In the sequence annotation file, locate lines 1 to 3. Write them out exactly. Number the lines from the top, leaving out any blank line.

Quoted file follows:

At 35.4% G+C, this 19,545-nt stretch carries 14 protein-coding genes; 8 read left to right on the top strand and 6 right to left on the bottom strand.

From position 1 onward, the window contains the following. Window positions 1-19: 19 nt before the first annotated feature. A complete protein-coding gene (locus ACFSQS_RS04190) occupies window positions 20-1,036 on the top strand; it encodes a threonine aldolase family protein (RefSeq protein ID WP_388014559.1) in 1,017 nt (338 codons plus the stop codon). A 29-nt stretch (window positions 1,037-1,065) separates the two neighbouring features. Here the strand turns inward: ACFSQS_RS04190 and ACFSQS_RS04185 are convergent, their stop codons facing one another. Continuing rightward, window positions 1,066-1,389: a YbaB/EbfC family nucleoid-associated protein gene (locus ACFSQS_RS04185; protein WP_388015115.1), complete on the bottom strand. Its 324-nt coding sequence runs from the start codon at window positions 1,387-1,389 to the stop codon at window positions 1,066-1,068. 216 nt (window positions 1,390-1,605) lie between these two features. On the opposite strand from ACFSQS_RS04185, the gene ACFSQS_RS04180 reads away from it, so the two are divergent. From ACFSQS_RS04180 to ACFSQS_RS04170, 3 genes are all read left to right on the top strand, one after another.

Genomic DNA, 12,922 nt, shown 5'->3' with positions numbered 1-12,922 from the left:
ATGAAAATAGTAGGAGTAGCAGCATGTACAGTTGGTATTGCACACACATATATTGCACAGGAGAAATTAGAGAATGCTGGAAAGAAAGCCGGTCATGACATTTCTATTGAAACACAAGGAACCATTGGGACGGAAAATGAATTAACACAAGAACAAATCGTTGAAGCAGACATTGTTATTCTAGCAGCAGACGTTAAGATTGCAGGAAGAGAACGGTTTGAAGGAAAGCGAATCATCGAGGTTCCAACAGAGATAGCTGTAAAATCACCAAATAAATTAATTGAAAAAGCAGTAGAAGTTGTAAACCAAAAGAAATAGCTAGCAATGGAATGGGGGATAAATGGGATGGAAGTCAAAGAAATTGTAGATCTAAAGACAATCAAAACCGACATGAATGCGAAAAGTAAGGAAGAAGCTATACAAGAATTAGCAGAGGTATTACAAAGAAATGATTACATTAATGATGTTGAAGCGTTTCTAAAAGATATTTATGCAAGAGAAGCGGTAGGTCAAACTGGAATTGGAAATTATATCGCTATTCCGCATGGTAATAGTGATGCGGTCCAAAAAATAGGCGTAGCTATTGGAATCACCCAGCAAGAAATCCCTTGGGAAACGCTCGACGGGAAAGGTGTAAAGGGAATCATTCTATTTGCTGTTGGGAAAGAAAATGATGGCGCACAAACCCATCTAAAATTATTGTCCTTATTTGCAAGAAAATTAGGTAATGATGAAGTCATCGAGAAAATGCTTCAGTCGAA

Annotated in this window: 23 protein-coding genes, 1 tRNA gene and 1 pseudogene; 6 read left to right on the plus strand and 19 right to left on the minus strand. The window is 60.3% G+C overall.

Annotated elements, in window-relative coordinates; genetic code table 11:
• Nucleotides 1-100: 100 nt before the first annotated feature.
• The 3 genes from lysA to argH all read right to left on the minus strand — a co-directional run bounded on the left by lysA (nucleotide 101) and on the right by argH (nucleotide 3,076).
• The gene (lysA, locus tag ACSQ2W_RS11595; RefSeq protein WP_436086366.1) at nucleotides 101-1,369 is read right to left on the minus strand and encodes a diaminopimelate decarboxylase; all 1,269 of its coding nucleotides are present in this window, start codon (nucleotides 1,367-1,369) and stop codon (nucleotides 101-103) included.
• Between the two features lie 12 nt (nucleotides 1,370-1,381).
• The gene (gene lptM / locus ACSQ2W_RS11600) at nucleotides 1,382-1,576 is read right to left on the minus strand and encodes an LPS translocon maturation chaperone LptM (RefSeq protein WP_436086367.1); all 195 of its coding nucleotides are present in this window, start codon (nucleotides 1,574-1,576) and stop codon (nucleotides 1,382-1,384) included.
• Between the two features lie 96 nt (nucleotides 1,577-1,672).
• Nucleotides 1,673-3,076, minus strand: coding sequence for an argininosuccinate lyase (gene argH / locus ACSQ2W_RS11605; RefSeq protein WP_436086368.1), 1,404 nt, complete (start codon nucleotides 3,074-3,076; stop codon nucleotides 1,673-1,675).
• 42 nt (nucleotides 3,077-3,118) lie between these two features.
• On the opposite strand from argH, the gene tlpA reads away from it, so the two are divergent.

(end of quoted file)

At 35.4% G+C, this 19,545-nt stretch carries 14 protein-coding genes; 8 read left to right on the top strand and 6 right to left on the bottom strand.

From position 1 onward, the window contains the following. Window positions 1-19: 19 nt before the first annotated feature. A complete protein-coding gene (locus ACFSQS_RS04190) occupies window positions 20-1,036 on the top strand; it encodes a threonine aldolase family protein (RefSeq protein ID WP_388014559.1) in 1,017 nt (338 codons plus the stop codon). A 29-nt stretch (window positions 1,037-1,065) separates the two neighbouring features. Here the strand turns inward: ACFSQS_RS04190 and ACFSQS_RS04185 are convergent, their stop codons facing one another. Continuing rightward, window positions 1,066-1,389: a YbaB/EbfC family nucleoid-associated protein gene (locus ACFSQS_RS04185; protein WP_388015115.1), complete on the bottom strand. Its 324-nt coding sequence runs from the start codon at window positions 1,387-1,389 to the stop codon at window positions 1,066-1,068. 216 nt (window positions 1,390-1,605) lie between these two features. On the opposite strand from ACFSQS_RS04185, the gene ACFSQS_RS04180 reads away from it, so the two are divergent. From ACFSQS_RS04180 to ACFSQS_RS04170, 3 genes are all read left to right on the top strand, one after another.

Genomic DNA, 12,922 nt, shown 5'->3' with positions numbered 1-12,922 from the left: